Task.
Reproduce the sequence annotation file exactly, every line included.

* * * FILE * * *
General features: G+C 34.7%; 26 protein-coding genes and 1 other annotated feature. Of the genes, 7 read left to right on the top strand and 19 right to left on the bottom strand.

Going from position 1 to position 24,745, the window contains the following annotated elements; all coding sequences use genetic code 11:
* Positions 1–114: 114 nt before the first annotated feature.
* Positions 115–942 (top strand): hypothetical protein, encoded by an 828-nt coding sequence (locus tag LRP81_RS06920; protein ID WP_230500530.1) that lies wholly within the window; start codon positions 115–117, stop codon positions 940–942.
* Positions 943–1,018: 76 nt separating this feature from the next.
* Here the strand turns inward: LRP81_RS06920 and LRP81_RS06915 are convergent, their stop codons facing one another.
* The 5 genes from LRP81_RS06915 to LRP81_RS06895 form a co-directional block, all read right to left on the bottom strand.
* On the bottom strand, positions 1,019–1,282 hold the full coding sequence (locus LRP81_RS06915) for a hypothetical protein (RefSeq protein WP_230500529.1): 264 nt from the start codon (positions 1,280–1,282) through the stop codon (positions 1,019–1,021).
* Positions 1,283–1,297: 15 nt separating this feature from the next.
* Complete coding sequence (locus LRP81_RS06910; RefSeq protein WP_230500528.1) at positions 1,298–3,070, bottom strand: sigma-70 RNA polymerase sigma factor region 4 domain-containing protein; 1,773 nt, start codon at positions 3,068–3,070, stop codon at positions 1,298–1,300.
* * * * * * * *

General features: G+C 34.7%; 26 protein-coding genes and 1 other annotated feature. Of the genes, 7 read left to right on the top strand and 19 right to left on the bottom strand.

Going from position 1 to position 24,745, the window contains the following annotated elements; all coding sequences use genetic code 11:
* Positions 1–114: 114 nt before the first annotated feature.
* Positions 115–942 (top strand): hypothetical protein, encoded by an 828-nt coding sequence (locus tag LRP81_RS06920; protein ID WP_230500530.1) that lies wholly within the window; start codon positions 115–117, stop codon positions 940–942.
* Positions 943–1,018: 76 nt separating this feature from the next.
* Here the strand turns inward: LRP81_RS06920 and LRP81_RS06915 are convergent, their stop codons facing one another.
* The 5 genes from LRP81_RS06915 to LRP81_RS06895 form a co-directional block, all read right to left on the bottom strand.
* On the bottom strand, positions 1,019–1,282 hold the full coding sequence (locus LRP81_RS06915) for a hypothetical protein (RefSeq protein WP_230500529.1): 264 nt from the start codon (positions 1,280–1,282) through the stop codon (positions 1,019–1,021).
* Positions 1,283–1,297: 15 nt separating this feature from the next.
* Complete coding sequence (locus LRP81_RS06910; RefSeq protein WP_230500528.1) at positions 1,298–3,070, bottom strand: sigma-70 RNA polymerase sigma factor region 4 domain-containing protein; 1,773 nt, start codon at positions 3,068–3,070, stop codon at positions 1,298–1,300.